In March 2019, the world watched as the fallout over two crashed Boeing 737 Max 8 planes unfolded. Aviation authorities the world over grounded the entire range of Max planes after 346 people on the Lion Air and Ethiopian Airlines flights were killed in the space of five months. The repercussions of this tragedy on one of the world’s largest aircraft manufacturers, and the global aviation market, have been significant.
By May 2018 the Boeing 737 Max range had been in service for a year, with 130 planes active across 28 different airlines. Research shows that before grounding, the 737 Max range was completing 8,600 flights a week and had carried 6.5 million passengers up to that moment. As such, aviation lawyers report that the grounding “has, for a lot of airlines, taken a great deal of capacity away from their fleets”. This has affected legal practice in several ways.
Firstly, sources report that the Boeing grounding “has had a major impact on aviation work as airlines, pilots and regular consumers have all been affected by the grounding causing a downturn in capacity”. This has translated into “a large amount of commercial legal work” as “many contracts in the space are now being disputed, and all parts of supply and service chains have been affected”. In short, lawyers stress that “everything to do with Boeing is being contested”. The airline manufacturer has set aside $4.9 billion for airline compensation claims, and $100 million for victims as a result of numerous claims being launched in several jurisdictions. As such, market commentators tell us, “Firms are extremely busy currently with these claims, although it is still early days.” This hints at yet more litigious action for the aviation giant. Secondly, groundings have led to airlines “having to go into the leasing market to complete their summer schedules, which has translated into quite a lot of activity for lawyers”.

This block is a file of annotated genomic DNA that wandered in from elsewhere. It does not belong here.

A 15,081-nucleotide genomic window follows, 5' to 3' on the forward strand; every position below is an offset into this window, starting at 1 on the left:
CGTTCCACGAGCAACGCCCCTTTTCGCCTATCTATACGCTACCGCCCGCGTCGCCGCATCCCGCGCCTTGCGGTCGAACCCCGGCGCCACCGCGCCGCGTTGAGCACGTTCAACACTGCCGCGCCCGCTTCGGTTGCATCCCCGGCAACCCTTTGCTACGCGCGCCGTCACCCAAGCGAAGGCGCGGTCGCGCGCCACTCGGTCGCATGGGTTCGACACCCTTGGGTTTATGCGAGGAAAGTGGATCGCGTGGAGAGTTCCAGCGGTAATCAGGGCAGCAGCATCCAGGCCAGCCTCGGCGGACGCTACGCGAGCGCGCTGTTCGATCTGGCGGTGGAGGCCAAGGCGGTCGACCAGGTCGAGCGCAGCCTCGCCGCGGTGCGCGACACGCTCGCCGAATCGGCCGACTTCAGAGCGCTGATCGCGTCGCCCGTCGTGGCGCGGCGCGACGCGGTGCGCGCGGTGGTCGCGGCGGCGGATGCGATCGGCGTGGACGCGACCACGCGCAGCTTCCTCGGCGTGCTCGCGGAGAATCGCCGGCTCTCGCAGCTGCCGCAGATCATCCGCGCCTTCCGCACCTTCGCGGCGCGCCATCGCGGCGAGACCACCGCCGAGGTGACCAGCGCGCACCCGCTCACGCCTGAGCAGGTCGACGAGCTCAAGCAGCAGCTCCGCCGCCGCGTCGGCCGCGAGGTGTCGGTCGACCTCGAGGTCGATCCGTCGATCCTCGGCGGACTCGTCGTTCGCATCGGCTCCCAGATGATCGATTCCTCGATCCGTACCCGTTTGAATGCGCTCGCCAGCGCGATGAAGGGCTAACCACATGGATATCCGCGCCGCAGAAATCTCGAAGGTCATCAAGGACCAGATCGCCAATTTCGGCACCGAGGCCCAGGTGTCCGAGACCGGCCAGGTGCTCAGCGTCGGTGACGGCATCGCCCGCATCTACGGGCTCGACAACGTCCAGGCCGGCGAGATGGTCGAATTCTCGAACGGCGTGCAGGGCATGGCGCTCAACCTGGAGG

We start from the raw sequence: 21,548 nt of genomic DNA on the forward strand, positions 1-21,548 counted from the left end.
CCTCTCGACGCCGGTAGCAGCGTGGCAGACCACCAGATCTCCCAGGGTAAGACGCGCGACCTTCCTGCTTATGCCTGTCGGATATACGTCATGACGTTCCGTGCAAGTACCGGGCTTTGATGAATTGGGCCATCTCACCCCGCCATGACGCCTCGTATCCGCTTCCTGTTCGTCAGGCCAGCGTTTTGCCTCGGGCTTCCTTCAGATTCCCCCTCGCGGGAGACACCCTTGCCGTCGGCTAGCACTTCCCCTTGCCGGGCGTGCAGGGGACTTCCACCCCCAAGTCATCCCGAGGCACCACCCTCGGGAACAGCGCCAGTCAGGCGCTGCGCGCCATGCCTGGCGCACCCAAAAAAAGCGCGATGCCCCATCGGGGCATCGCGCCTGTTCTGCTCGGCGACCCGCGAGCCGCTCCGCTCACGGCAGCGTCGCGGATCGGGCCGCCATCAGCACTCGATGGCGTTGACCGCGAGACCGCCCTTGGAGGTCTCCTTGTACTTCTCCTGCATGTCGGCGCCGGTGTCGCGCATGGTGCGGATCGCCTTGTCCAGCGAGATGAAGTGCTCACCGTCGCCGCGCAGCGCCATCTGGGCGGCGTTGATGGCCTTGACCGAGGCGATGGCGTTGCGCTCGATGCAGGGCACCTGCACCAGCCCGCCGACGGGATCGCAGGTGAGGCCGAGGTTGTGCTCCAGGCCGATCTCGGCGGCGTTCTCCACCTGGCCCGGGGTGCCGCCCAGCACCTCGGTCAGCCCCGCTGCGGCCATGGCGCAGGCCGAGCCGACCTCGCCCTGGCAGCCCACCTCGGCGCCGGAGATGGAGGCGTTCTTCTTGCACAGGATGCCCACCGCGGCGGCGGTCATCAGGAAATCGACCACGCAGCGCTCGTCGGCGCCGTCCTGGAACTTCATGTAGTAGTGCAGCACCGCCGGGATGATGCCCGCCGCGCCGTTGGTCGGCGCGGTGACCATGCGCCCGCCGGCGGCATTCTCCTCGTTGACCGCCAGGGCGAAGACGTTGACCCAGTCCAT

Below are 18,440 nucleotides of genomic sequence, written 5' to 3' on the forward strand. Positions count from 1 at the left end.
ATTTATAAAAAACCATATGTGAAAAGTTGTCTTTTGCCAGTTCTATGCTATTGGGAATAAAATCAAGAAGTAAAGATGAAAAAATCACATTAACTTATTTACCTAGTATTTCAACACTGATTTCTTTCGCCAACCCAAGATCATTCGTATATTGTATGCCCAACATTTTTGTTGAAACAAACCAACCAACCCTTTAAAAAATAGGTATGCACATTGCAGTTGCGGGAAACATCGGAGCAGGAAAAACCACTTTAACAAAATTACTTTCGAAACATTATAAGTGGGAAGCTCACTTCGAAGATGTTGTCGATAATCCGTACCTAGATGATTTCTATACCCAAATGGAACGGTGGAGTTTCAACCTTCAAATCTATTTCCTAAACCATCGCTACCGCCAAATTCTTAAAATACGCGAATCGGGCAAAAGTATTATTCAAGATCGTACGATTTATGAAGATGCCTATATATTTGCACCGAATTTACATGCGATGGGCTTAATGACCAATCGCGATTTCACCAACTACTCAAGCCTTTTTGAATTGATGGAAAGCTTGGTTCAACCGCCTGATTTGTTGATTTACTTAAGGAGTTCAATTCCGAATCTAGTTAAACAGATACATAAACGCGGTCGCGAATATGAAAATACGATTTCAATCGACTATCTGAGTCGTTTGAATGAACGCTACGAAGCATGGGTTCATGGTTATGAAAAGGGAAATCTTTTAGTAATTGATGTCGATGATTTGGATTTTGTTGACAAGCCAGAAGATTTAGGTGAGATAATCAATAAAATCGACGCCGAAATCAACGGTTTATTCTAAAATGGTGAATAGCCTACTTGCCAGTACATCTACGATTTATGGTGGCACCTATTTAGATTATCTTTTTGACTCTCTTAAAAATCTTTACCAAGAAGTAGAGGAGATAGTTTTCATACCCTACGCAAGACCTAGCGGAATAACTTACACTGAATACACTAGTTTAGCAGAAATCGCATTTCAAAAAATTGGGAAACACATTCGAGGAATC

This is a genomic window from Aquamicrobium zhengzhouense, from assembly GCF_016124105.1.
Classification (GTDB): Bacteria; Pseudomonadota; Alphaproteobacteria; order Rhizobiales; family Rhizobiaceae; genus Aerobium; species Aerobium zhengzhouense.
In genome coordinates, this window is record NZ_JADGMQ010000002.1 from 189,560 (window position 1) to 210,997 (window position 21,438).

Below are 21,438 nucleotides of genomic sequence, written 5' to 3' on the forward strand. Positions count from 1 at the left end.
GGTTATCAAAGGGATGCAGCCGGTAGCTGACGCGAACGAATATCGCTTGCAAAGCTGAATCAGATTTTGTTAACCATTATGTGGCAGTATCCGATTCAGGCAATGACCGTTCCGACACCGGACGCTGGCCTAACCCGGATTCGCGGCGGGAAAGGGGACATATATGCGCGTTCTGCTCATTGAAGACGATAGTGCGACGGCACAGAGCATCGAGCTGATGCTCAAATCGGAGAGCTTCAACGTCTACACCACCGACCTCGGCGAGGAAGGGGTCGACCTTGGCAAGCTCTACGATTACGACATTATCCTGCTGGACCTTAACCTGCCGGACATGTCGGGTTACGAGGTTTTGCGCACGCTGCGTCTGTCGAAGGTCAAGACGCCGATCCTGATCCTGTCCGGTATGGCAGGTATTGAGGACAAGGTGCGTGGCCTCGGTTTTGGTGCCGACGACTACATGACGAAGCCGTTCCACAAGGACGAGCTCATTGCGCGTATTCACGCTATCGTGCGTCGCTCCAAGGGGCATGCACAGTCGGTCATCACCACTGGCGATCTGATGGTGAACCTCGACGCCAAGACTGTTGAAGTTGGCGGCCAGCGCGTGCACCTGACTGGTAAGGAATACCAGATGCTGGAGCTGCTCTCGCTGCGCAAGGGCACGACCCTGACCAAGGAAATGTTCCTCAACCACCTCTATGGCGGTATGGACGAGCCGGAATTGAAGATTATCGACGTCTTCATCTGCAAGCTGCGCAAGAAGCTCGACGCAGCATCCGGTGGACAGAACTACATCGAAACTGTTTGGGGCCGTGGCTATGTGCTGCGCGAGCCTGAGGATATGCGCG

It is unsurprising that Boeing has seen a dramatic downturn in orders for its new Max range, previously the fastest-selling plane Boeing had made with over 5,000 orders before March 2019. Orders have fallen sharply from 180 to 95 aircraft in the first quarter of 2019, with 93 cancellations so far. As well as the safety issues of the planes themselves, this could also reflect a global trend highlighted by aviation specialists that we spoke to: namely, a pronounced international “slowdown in aviation orders, as clients look for alternative ways to acquire assets”. It appears that the beleaguered aircraft manufacturer is now starting to cauterise the wounds of the disaster, with Air Astana placing a $6 billion 737 Max order in November 2019. However, the FAA has confirmed that its analysis of 737 Max planes will be extensive, with hundreds of individual planes to be inspected. It is safe to say that the ramifications of the two crashes will continue to generate work for lawyers in the aviation space for years to come, and with a hardening global market where lawyers see “more repossessions and lease defaults”, Boeing may yet leave the frying pan to enter the fire.